The musette’s position as a high art instrument was cemented almost solely by Louis XIV’s patronage, who used it as part of his ‘peasant’ soirées where he would dress in ‘peasant’ costume (still made from silk, but a little shorter in the hem), enjoy ‘rustic’ music (composed by his finest court composers) and even on occasion be joined by sheep to complete the faux-rustic mis-en-scene. Thanks to Louis XIV’s patronage the musette began to feature in various genres of music, from ballets and operas to duets for two musettes, or musette in combination with another melodic instrument. At the same time, a family of court-based wind players and makers - the Hotteterres - turned their attention towards it.
Given Louis XIV’s affection for the instrument, composers wrote for musette in the hope of securing Royal favour, and interest in the instrument soon spread through the aristocracy, who were always keen to emulate Royal circles. From the 1720s, composers with an eye for commerce, such as Joseph Bodin de Boismortier, saw the opportunity for sales of simple works for amateur musette players. As a result, there was a huge amount and variety of music composed for the instrument over a relatively short period of time, the amount published outstripping that of all other instruments except the violin and the transverse flute. At the same time, famous virtuosi such as Nicolas Chédeville (1705-1782), Colin Charpentier (fl. 1726-1734) and Philibert Delavigne (c.1700-1750) made a fortune performing at the Concert Spirituel and teaching the many students chosen from amongst court circles.
The musette’s decline began as early as the 1750s, against the backdrop of changing society. And the musette’s indelible links to royalty and aristocracy resulted in its total erasure from cultural memory after the French Revolution. However, it is interesting to note that the tradition of labelling as ‘Musette’ movements that include imitations of drones continued. Seen in works by Bach (BWV Anh. 126), Handel (overture to Alcina) and Couperin (Musette de Choisi), compositional ‘Musettes’ continued to appear after the instruments demise in works by composers as diverse as Brahms (Op.24), Grieg (Holberg Suite, piano version), Schoenberg (Op. 25) and Bartok (Out of Doors suite). These echoes were all that was left of the musette until its 20th-century revival.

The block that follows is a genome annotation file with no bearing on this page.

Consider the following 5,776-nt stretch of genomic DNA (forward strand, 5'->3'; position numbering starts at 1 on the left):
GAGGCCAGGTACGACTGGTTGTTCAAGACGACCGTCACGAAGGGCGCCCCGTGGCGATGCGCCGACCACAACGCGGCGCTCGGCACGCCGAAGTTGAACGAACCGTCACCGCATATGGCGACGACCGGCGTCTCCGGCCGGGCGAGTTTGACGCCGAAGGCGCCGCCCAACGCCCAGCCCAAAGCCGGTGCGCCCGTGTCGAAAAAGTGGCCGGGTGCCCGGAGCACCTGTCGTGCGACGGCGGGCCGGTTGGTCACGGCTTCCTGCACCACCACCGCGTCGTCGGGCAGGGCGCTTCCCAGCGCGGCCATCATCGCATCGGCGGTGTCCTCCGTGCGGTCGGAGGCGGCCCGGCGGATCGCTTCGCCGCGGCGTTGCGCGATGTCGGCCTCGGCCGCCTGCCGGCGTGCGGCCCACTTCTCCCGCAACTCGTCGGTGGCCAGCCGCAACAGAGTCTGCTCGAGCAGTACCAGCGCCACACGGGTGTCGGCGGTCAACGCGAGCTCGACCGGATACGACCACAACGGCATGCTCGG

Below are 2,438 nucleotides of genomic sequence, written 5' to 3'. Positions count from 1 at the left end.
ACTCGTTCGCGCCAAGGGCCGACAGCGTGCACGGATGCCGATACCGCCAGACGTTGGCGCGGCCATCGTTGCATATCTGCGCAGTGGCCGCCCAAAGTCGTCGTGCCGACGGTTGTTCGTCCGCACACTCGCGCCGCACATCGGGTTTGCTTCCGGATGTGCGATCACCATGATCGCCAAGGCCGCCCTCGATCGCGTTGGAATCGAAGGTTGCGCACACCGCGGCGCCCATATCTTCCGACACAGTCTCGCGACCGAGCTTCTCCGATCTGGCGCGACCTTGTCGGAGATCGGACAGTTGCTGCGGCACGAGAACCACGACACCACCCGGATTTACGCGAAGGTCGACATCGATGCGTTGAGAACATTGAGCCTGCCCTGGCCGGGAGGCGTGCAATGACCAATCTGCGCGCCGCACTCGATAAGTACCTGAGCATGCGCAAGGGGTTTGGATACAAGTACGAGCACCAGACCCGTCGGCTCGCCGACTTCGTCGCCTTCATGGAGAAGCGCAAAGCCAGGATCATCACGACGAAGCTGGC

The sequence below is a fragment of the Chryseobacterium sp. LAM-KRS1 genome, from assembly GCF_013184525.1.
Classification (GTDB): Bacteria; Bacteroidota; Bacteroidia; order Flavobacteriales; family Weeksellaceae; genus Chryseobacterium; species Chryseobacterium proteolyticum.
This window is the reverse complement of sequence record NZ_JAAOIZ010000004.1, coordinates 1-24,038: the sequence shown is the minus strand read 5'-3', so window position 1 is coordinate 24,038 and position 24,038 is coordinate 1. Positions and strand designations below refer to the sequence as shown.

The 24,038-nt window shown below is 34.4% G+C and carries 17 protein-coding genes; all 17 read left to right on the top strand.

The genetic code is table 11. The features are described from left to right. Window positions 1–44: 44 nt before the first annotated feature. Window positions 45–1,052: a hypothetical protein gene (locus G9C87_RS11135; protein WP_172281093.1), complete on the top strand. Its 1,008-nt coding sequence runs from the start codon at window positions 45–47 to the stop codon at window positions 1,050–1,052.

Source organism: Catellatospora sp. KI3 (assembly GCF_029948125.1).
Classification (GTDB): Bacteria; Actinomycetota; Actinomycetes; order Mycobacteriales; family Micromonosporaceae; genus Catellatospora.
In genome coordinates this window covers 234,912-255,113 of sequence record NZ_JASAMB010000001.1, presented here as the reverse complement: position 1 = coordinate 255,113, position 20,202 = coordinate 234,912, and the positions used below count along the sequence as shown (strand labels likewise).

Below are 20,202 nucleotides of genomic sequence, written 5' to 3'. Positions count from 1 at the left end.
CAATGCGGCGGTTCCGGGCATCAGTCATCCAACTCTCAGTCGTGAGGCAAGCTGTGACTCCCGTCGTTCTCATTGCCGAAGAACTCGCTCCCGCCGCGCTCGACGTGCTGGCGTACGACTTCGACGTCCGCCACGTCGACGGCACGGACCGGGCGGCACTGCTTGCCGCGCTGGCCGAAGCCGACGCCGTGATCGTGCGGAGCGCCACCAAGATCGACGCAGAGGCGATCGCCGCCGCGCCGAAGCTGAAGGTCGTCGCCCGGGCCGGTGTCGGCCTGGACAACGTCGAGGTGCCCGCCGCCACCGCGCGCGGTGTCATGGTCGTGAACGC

I was very lucky to work with renowned photographer Paul Husband on the album cover. A true artist, Paul didn’t baulk at my brief which was very vague indeed! I wanted to show the musette as a timeless instrument and so asked him to come up with an image that wasn’t ‘old-fashioned or stuffy’. Our resulting photoshoot at Marple Locks on a windy day caused more than one passing walker to look inquiringly at us and Paul really managed to capture the capricious – perhaps indomitable? - personality of the musette. If you look closely, you can even spot a tiny thistle – a nod to musette’s connections to Scottish royalty as well as the French monarchs!
Want to know more about the tracks on this album? A full version of the liner notes for Music for French Kings is available here!